Fiberglass Windows vs. Vinyl Windows

Fiberglass Windows vs. Vinyl Windows

When it comes to window replacements and new installations, there are two options on today’s market that are rapidly surpassing wood and aluminum as framing materials of choice among modern homeowners. The two materials are vinyl and fiberglass. So how do they compare in terms of quality, longevity, appearance, price and value?

Vinyl: The Pros

There are many benefits associated with vinyl windows, such as the low cost and sleek appearance of vinyl, which holds its color and never rots from exposure to the elements:

  • Costs less: Vinyl windows cost less than fiberglass because there are fewer complexities involved in the vinyl-making process. On a per-window basis, fiberglass is approximately one-fourth more expensive than vinyl and this can add up if you replace many windows throughout your house. From a financial standpoint, vinyl windows are the more economical purchase for the homeowner who intends to occupy the same address for the next 10 to 15 years.
  • No paint required: Each supply of vinyl is made with a resin that gives the material a permanent color. As such, the color of a vinyl window assembly is pre-determined at the time of purchase. When you choose vinyl, there is no need to concern yourself with color maintenance. In fact, paint will not adhere to a vinyl surface.
  • Fade-resistant: Vinyl does not fade from exposure to ultraviolet rays. Unlike wood, which needs to be repainted or coated on a recurrent basis to maintain its color, vinyl retains its color throughout the lifespan of a window assembly. Regardless of how much sun exposure your windows receive, you can expect vinyl window frames to retain their color throughout the years that you own a property.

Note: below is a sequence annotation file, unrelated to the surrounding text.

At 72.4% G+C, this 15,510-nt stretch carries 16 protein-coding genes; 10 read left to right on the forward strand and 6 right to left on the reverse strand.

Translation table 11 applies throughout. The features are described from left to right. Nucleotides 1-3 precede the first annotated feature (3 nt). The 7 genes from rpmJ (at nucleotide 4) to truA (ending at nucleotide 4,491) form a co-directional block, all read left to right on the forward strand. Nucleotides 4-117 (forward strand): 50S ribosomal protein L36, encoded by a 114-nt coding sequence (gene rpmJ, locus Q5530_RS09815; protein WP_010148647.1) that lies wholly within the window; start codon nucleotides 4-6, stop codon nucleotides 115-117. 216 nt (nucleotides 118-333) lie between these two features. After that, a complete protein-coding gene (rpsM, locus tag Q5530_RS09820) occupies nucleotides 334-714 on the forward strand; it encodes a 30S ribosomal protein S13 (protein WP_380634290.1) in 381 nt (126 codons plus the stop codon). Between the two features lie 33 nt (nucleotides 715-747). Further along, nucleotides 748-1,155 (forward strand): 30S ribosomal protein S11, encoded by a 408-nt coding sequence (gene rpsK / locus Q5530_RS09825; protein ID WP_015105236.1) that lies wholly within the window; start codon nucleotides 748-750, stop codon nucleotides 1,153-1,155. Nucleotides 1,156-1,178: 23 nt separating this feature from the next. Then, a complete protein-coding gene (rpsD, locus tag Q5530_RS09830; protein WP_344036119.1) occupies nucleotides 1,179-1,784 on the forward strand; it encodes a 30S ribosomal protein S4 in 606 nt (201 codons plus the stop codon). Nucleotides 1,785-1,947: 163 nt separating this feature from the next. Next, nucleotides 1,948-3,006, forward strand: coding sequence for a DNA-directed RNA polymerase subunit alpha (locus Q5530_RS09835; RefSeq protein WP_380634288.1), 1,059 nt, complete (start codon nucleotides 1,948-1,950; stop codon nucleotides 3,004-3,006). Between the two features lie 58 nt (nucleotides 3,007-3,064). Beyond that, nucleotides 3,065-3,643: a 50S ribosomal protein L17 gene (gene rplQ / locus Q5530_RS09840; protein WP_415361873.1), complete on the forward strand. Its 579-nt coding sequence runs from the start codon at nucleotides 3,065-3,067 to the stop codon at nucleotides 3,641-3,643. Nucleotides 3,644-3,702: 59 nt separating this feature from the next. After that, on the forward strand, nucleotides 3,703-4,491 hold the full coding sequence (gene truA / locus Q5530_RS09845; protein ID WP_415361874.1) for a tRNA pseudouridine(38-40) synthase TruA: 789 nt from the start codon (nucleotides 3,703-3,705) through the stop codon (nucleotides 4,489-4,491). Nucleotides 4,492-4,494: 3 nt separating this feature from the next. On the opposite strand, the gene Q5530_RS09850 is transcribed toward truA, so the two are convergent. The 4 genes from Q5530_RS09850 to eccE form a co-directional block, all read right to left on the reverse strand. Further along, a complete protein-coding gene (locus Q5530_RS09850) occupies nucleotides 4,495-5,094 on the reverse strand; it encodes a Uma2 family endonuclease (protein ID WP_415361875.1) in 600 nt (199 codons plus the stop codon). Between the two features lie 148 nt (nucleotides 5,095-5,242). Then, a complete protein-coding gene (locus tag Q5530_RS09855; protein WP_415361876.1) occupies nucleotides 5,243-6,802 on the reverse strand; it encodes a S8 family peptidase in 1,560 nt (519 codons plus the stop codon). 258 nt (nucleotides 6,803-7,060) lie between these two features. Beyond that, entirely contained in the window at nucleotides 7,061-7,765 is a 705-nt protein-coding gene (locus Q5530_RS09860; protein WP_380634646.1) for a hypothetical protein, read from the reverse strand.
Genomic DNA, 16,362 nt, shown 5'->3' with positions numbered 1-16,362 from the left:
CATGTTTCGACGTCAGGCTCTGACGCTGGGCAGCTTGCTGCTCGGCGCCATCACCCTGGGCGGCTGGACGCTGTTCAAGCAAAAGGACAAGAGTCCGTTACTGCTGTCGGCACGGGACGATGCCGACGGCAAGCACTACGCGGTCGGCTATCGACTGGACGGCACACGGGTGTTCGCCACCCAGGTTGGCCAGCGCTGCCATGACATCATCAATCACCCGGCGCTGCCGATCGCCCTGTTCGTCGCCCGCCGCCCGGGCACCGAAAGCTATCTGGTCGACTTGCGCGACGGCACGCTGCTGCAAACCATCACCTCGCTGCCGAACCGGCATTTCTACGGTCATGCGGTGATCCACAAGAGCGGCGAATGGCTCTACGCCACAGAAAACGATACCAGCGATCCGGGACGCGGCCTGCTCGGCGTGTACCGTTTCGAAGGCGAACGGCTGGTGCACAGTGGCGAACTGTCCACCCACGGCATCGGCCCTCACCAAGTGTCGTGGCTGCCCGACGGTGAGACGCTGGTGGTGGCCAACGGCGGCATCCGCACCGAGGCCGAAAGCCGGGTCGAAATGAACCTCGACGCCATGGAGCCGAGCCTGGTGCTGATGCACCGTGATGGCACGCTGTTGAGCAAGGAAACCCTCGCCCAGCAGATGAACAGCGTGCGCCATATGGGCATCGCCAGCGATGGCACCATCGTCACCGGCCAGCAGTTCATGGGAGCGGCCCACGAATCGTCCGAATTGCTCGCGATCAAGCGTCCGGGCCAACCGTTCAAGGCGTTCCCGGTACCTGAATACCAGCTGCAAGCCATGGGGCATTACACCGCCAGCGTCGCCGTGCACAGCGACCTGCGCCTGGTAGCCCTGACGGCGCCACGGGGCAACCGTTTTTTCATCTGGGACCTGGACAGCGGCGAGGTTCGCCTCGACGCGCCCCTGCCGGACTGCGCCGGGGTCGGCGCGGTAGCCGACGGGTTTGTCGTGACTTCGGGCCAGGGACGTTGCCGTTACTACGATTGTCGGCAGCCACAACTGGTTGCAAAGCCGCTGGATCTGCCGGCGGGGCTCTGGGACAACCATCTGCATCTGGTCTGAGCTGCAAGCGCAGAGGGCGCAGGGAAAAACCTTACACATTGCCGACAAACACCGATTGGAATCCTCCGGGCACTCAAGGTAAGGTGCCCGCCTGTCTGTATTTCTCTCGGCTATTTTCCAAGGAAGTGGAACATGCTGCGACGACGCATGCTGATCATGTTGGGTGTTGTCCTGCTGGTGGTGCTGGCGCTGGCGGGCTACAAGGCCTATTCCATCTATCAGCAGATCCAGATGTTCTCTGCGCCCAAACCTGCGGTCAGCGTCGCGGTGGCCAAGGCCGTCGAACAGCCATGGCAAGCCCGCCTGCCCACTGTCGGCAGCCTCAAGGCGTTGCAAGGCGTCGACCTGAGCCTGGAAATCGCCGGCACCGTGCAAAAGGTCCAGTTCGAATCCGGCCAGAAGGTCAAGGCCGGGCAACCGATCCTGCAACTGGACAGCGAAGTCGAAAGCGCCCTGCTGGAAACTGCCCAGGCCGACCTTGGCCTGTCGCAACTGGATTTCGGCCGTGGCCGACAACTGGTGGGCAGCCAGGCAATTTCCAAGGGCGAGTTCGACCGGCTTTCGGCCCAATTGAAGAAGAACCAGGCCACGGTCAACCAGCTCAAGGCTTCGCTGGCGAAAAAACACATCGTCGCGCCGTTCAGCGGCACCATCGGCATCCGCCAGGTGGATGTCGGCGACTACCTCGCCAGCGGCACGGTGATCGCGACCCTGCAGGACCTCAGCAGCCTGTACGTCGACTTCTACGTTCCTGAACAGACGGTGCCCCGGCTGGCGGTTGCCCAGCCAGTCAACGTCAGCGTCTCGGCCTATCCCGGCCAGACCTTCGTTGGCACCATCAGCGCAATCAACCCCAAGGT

• Easier to install: Vinyl windows are generally easier to install than their fiberglass counterparts. For this reason, vinyl windows are easier to find at home-improvement stores, which typically do not stock fiberglass windows. As such, vinyl windows can be self-installed by the avid DIY enthusiast, though it is generally best to leave that work in the hands of professionals.
  • Readily available: Vinyl windows are easier to come by than fiberglass ones. This is largely due to the fact that fiberglass windows are a relatively new option on the market and certain manufacturers have yet to embrace fiberglass as a frame material. You can find vinyl windows at various home-improvement outlets, whereas fiberglass windows usually must be ordered from specialty suppliers.
  • Increases home resale value: By and large, modern homeowners like the appearance of vinyl window frames. While it may lack the vintage look of wood, vinyl is perceived of as being more durable due to its bug-resistance and rot-resistance. As such, vinyl windows can add value to your home if you decide to put your property back on the market.
  • Lasts up to 30 years: Vinyl windows are typically good for up to 30 years. Given that most residential occupancies last anywhere from 10 to 15 years, vinyl windows can easily last through two generations of occupants at a given address. Once you install vinyl windows throughout your house, those windows could easily last through the next three decades.

Vinyl is a good choice for modern homeowners who live in moderate climates. Vinyl frames secure most types of glass.

Vinyl: The Cons

The main drawback of vinyl is its vulnerability to heat. If you remember record albums, you may know what would happen if they were left near a heat source. Here are some of the disadvantages of vinyl windows: